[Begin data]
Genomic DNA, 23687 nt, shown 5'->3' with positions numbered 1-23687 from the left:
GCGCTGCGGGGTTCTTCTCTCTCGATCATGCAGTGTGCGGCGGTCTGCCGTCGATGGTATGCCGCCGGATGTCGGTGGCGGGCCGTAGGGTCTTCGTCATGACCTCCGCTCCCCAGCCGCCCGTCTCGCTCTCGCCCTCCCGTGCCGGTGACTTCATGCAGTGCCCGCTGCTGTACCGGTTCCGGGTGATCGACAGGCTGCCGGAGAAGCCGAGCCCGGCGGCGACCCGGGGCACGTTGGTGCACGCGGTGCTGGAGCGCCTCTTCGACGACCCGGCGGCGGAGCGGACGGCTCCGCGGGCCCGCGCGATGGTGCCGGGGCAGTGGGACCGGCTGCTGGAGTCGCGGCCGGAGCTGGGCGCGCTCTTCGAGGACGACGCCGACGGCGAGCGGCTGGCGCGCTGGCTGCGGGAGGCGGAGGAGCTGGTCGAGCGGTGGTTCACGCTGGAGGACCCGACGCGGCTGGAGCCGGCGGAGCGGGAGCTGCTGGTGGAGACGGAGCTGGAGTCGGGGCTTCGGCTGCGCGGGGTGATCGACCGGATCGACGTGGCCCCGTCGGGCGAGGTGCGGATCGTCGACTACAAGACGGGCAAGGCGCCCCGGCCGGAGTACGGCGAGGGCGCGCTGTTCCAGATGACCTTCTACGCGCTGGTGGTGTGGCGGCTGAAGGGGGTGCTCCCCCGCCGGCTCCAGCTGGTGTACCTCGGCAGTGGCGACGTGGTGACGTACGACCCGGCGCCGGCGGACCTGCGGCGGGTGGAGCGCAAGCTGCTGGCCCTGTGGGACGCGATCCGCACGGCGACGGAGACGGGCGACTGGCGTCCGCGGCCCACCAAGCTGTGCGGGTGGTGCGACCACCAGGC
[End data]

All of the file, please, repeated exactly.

Genomic DNA, 23687 nt, shown 5'->3' with positions numbered 1-23687 from the left:
GCGCTGCGGGGTTCTTCTCTCTCGATCATGCAGTGTGCGGCGGTCTGCCGTCGATGGTATGCCGCCGGATGTCGGTGGCGGGCCGTAGGGTCTTCGTCATGACCTCCGCTCCCCAGCCGCCCGTCTCGCTCTCGCCCTCCCGTGCCGGTGACTTCATGCAGTGCCCGCTGCTGTACCGGTTCCGGGTGATCGACAGGCTGCCGGAGAAGCCGAGCCCGGCGGCGACCCGGGGCACGTTGGTGCACGCGGTGCTGGAGCGCCTCTTCGACGACCCGGCGGCGGAGCGGACGGCTCCGCGGGCCCGCGCGATGGTGCCGGGGCAGTGGGACCGGCTGCTGGAGTCGCGGCCGGAGCTGGGCGCGCTCTTCGAGGACGACGCCGACGGCGAGCGGCTGGCGCGCTGGCTGCGGGAGGCGGAGGAGCTGGTCGAGCGGTGGTTCACGCTGGAGGACCCGACGCGGCTGGAGCCGGCGGAGCGGGAGCTGCTGGTGGAGACGGAGCTGGAGTCGGGGCTTCGGCTGCGCGGGGTGATCGACCGGATCGACGTGGCCCCGTCGGGCGAGGTGCGGATCGTCGACTACAAGACGGGCAAGGCGCCCCGGCCGGAGTACGGCGAGGGCGCGCTGTTCCAGATGACCTTCTACGCGCTGGTGGTGTGGCGGCTGAAGGGGGTGCTCCCCCGCCGGCTCCAGCTGGTGTACCTCGGCAGTGGCGACGTGGTGACGTACGACCCGGCGCCGGCGGACCTGCGGCGGGTGGAGCGCAAGCTGCTGGCCCTGTGGGACGCGATCCGCACGGCGACGGAGACGGGCGACTGGCGTCCGCGGCCCACCAAGCTGTGCGGGTGGTGCGACCACCAGGC